What the hell is the point of talking about all of this now? For two reasons. If you look at the comments on the recent Ars Technica/JREF botched Ethernet test, you'll see that even though the test results are meaningless, people agree with the meaningless results, i.e. only one person out of seven heard a difference between Ethernet cables so no one can hear a difference between Ethernet cables.

The second reason being even when presented with valid ABX test results and peer-reviewed award winning papers, people who don't want to believe whatever the tests and papers prove will keep believing what they want to believe. The irony here is that many of the people calling for these tests are typically the most vocal when it comes to hurling insults at "believers", even when what people say they hear is backed up by science.

COMMENTS
rwjr44's picture

I would be satisfied if more people were to take this particular test and post their results. How many? I don't know! But a sample of one is too small IMHO.

Tentatively, this is good news.

Michael Lavorgna's picture
There was certainly more than one sample in the Stuart paper.

Besides, in any test for audibility, all it takes is one statistically significant result, i.e. not guessing, to prove audibility.

Bromo33333's picture

I will agree that if the comment is "There is nobody that can hear the difference" it is well and truly debunked at that point.

But I would say the reason statisticians are employed, but never quoted in high publicity ABX tests, is they would plainly state the above contention was absurd to begin with (Hmmm ... an "extraordinary claim" perhaps?), and all you can really do is say with a mathematical degree of certainty, that a certain percentage of people cannot hear a difference.

The shameless thing is that with a sufficiently sloppy experimental design, and a lot of hand waving, you might be able to fool people into thinking that somehow HiRez is bunk. Given that certain parties' reputation is on the line that if they were to prove a phenomenon that appears to be fake/bunk is indeed the real deal ... well what happens to their shining star? And given the nature of their most ardent supporters, they'd be torn to shreds. They are incentivized to "debunk" and not prove. And therefore to deceive their followers that they are doing science and making scientifically based pronoucements.

I think the main issue with ABX testing is that is can never definitively prove anything. All it can do is describe a degree of certainty for a certain percentage of the population.

Michael Lavorgna's picture
...was no one can hear a difference between these files (the Arny files). Someone did. End of story ;-)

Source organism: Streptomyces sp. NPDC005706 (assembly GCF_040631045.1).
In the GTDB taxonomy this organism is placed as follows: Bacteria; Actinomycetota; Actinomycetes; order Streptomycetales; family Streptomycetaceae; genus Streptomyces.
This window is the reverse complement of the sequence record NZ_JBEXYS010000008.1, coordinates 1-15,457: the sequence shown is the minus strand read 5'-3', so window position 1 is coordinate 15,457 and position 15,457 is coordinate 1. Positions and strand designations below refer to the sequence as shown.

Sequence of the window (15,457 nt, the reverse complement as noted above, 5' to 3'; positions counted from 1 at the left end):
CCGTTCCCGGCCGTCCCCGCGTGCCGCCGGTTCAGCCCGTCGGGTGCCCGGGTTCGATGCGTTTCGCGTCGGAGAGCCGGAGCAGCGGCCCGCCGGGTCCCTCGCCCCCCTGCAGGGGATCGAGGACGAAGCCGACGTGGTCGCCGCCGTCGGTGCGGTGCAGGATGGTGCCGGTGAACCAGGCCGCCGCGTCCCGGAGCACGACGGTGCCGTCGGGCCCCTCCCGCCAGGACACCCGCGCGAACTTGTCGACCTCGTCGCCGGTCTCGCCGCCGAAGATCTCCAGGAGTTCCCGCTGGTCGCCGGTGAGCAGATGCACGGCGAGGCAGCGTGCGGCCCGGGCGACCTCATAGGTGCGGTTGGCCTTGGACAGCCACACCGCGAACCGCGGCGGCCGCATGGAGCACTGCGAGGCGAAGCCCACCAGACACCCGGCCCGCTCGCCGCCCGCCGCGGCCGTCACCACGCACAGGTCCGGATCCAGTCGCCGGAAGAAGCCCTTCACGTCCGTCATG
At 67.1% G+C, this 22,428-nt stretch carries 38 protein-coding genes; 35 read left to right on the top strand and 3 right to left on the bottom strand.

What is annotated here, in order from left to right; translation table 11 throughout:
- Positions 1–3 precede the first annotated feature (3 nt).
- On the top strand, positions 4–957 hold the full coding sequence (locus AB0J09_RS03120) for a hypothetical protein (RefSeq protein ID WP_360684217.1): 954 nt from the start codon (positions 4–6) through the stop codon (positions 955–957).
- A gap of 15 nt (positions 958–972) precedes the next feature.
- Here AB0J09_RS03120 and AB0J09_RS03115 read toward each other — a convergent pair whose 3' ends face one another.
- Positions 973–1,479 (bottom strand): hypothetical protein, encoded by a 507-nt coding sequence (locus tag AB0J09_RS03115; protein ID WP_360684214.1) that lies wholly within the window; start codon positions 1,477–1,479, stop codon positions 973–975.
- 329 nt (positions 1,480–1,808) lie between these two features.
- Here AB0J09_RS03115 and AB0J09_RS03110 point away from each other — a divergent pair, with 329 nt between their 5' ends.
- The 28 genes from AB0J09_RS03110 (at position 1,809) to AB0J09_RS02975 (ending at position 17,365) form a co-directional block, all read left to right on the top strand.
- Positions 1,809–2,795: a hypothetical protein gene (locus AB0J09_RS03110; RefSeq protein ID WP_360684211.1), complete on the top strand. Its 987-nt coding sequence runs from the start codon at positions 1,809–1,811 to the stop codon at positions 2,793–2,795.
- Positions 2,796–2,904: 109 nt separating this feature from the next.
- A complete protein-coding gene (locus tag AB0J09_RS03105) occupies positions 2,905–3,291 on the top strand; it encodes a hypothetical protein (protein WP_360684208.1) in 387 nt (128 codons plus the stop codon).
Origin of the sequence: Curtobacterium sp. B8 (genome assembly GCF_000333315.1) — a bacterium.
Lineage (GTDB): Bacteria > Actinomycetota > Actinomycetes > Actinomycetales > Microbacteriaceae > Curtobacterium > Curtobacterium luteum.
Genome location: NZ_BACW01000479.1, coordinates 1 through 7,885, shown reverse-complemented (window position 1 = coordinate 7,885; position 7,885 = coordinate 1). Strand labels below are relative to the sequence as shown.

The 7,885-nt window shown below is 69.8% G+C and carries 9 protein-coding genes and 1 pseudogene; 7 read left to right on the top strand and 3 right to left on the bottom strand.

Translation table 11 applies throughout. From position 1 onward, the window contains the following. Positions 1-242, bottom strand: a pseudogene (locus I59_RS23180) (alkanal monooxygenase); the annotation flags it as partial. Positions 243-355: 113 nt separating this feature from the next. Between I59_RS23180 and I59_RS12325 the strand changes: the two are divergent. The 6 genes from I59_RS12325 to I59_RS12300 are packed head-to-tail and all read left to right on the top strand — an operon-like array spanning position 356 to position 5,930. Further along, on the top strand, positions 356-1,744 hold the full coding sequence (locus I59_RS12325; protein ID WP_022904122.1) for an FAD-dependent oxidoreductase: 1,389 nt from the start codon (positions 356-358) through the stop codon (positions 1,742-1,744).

ABX testing in audio has become a tool for bullying, nothing more. Ars/Randi have been kind enough to prove this point.

DH's picture

AFAIR, AES papers aren't peer reviewed; that was one of the problems with the Meyer/Moran article - no one pointed out the flaws to them before they published their conclusions. BTW, on of the flaws is that they used "hi-res" (SACD) that had been produced from upsampled Redbook - so there wasn't a reason it should sound better than CD.

As far as Amir's results and the other results: what they show, at a minimum, is that at least some individuals can hear the difference. That's very different than claiming that the difference is inaudible.

Michael Lavorgna's picture
I've edited the text to reflect this.
As far as Amir's results and the other results: what they show, at a minimum, is that at least some individuals can hear the difference. That's very different than claiming that the difference is inaudible.
Could you expand on this? Thanks.
Bromo33333's picture

"AFAIR, AES papers aren't peer reviewed"

Every 'call for papers' from the AES I have seen indicates the submissions will be peer reviewed. It would be extraordinary if they weren't considering they have academic weight.

But ... I don't follow them too closely, so who knows if they do it for any of their publications.

(And Mike, I agree, the claim is well and truly debunked at that point, but I guess I was saying when you assert something that is mathematically unprovable, you get what you deserve, especially when you try to beat people about the head with it)

Michael Lavorgna's picture
Thanks.
DH's picture

That the papers are peer reviewed. But then the "peers" didn't see some obvious flaws in the Meyer/Moran article that a lot of audiophiles picked out immediately.

Michael Lavorgna's picture
The Stuart paper I linked to is a "Conference Paper". I do not believe it was published in the JAES Journal which is a peer-reviewed publication. That said, even Convention Papers are reviewed by "peers" and the fact that the Stuart paper was selected as the paper of the year for 2014, means that it was reviewed positively ;-)

But my understanding is it in incorrect to call it a peer-reviewed paper.

Bromo33333's picture